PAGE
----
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Shortly after 8 a.m., pitching coach Pete Walker walked across an empty Jays locker room to talk to reliever Steve Delabar.

Three weeks ago, Delabar would've stayed sitting. It's near the end, so he got up nervously as Walker approached.

Later, Delabar tried to recall what was going through his mind.

"He said, 'Hey, we need to talk to you.' I thought, 'All right. I'm pitching well. I don't know what this could be. Unless they're going to make me a starter.'"

That wasn't it.

Delabar and Walker stood there for several minutes. A few others drifted to a respectful distance, trying not to stare.

This isn't how it goes down. They don't cut you in the clubhouse.

They take you into a room somewhere. The vast majority of players take it in stride, but on the off chance you break down or freak out, they don't want to put you in a position to embarrass yourself. In exceedingly rare instances, they fill the room with big people. Just in case.

The conversation went on a while. So maybe Delabar was just being told that … and while that thought was still forming, Walker and Delabar set off together for the back.

As they passed the threshold, bullpen coach Dane Johnson was crossing it going the other way. He tore a three-day schedule from a corkboard and posted a new one. Delabar's name had been removed.

That's how they do you in the major leagues.

Delabar wandered back out. No one looked at him. A few reporters followed him to his locker.

"How you feeling?"

"Quaint," he said.

Delabar recently devised a mental exercise to keep himself occupied. Every day, he responds to any iteration of "How are you?" with a single positive word, progressing through the alphabet. Thursday was 'q'.

He was angry, but he hadn't been cleared to talk. He wasn't that angry. Not yet.

Delabar's 31 years old. He's right – he has pitched well here. He has only so many chances to make an opening day major-league roster. He knows he's been pipped by a pair of 20-year-olds in Miguel Castro and Roberto Osuna.

He also knows logically that he's the next-best option, and that someone will get hurt or underperform. He'll be back up in Toronto soon. But right after you've been told you're not good enough and you're getting a sizable salary haircut isn't a very logical time.

Former Blue Jay and current voice-of-the-team Buck Martinez told a story about getting demoted back in the early 80s. It was also late in spring training, at the Royals camp.

"Everybody knew it was the day they were going to cut people. They made sure they cut you before they had to give you extra meal money."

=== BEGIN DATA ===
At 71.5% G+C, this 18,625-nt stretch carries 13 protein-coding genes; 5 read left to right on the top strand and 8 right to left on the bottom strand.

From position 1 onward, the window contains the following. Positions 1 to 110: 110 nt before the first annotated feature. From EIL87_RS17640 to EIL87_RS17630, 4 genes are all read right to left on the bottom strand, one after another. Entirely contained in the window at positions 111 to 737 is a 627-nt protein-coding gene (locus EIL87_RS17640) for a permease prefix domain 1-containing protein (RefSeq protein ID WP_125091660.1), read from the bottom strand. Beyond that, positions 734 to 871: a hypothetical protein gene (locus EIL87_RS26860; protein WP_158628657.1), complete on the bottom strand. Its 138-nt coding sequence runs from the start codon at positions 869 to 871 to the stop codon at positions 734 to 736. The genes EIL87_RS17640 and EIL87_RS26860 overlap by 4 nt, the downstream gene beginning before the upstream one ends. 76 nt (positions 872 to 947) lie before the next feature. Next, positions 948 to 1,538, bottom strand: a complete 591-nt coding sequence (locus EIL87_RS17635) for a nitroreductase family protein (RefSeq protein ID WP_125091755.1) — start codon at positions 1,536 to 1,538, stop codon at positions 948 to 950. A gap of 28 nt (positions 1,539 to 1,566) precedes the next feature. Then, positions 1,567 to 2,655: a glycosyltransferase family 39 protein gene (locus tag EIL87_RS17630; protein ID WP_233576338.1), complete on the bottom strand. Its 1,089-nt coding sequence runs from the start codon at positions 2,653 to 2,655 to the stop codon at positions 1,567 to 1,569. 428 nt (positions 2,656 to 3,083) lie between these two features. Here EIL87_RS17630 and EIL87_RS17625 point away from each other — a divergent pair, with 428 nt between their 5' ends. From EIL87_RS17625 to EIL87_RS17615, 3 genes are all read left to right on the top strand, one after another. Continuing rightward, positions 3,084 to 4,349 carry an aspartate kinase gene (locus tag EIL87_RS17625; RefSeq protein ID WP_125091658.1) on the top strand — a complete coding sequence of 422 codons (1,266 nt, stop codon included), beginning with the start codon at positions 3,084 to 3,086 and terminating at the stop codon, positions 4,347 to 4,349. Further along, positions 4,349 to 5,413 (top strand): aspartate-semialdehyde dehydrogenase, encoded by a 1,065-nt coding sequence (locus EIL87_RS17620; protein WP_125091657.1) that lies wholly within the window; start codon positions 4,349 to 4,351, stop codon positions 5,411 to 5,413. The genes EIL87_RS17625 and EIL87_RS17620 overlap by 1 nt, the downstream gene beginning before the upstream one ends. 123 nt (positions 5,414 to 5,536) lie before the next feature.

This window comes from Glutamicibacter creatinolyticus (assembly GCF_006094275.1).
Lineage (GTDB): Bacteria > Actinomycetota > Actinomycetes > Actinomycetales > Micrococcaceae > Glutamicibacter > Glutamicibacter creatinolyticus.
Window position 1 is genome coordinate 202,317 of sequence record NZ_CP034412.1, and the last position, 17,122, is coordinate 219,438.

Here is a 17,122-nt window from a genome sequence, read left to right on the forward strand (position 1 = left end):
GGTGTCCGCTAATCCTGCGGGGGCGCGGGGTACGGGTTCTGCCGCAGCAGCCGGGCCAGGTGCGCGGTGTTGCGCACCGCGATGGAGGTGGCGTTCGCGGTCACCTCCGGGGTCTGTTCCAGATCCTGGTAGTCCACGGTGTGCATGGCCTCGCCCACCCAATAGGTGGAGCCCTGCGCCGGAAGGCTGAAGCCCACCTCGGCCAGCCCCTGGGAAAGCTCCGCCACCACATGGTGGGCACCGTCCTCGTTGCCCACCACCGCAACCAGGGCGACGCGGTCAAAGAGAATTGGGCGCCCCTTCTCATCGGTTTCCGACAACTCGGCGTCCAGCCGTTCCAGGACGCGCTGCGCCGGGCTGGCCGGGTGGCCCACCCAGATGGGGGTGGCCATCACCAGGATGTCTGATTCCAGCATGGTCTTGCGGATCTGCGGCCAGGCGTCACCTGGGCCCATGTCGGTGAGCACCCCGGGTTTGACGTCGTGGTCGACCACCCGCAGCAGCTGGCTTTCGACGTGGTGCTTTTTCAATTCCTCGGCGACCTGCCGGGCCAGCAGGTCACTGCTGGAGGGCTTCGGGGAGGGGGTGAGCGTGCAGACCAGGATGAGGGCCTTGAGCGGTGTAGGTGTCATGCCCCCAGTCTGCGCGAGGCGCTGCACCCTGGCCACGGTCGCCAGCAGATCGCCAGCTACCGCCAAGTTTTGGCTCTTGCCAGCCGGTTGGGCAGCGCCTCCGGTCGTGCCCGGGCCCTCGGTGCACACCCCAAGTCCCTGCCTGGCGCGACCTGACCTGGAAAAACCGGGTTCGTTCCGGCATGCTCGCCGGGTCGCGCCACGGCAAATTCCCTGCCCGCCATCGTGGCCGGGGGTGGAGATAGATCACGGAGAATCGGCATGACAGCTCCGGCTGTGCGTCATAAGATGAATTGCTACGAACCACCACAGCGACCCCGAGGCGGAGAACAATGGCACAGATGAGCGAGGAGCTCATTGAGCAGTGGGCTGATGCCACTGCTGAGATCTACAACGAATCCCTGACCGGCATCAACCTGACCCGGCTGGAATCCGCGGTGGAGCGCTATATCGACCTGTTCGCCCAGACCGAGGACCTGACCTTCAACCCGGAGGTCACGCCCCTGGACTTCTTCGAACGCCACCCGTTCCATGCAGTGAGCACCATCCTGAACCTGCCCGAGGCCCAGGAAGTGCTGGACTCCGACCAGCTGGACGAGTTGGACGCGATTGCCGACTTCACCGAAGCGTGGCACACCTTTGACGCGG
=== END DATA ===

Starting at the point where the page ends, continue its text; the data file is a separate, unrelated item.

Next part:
A coach came out and tapped infielder Jose Martinez on the shoulder. He slumped into the back. A few seconds later, he returned and happily announced: "Wrong Martinez!"

"It's one I can laugh about," says Martinez. "But when you get cut from your team, you're on an island. All of a sudden, you're no longer part of anything. It's, like, 'What do I do now?'"

Delabar was having that conversation with himself.

Six years ago, a broken elbow ended Delabar's professional baseball career. He took a job as a substitute math and science teacher. He developed an injury-prevention workout for a local high-school team. The program resurrected his own career.

It's been an unlikely renaissance. Every pro is on borrowed time. More than most, Delabar's living in the right now.

Once the small details of moving over to minor-league camp had been processed and a general e-mail sent out, Delabar was presented to the media. He looked like a man on the verge of saying something unwise.

"I thought I was going to be a big part of this pen to start," Delabar said.

He spat out the word "start."

"I'm not happy with the move. Nor should I be, because I've had a pretty good spring so far."

Someone asked if he would ask for his release – a nuclear option. Given the premium on bullpen depth, it's also one very unlikely to be considered by the Jays.

"I haven't got to that point yet. I didn't think I would have to be a reserve player, or a guy that was going to have to replace someone who wasn't getting the job done. I thought I'd be there to get the job done."

There's a fine line between professional pride and woe is me-ism. Delabar was walking it. And he knew it.

Someone tried again. Would a fresh start elsewhere help?

"I haven't thought of that. It could be considered. I'm not saying that's what I'm asking for … It would be a possibility."

Delabar didn't do himself any irreparable damage. But he was upset enough to consciously put a couple of bullets in his own foot.

A few minutes later, manager John Gibbons came out. You could tell this one bothered him.

"It is a business, but there's more to it than that. You're talking about a guy's career. Nobody gets enjoyment out of that."

Someone asked what the problem was.

Gibbons referenced "the role": "We needed a multiple-inning guy."

Since Delabar has traditionally worked only the eighth, that didn't sound quite right. Maybe Gibbons was trying to protect Delabar's feelings. Maybe he was trying to avoid saying "Castro" and/or "Osuna." Maybe both.

Everyone jumped on the mystery, which didn't do much for Gibbons's mood.

"That's enough questions. It's a tough day. No use in belabouring the point. With all due respect."

It's as close as Gibbons – a man who was repeatedly cut in his own big-league career – will ever come to a public meltdown.

This is what makes the highs so high at this level. Once you get to the top, down feels like an awful long drop.

"Now that I'm 66 years old, I know that it was just part of the business. You don't think so much about it," Martinez said. "But it worked out."

A day later, that's another thing Delabar will be wondering about.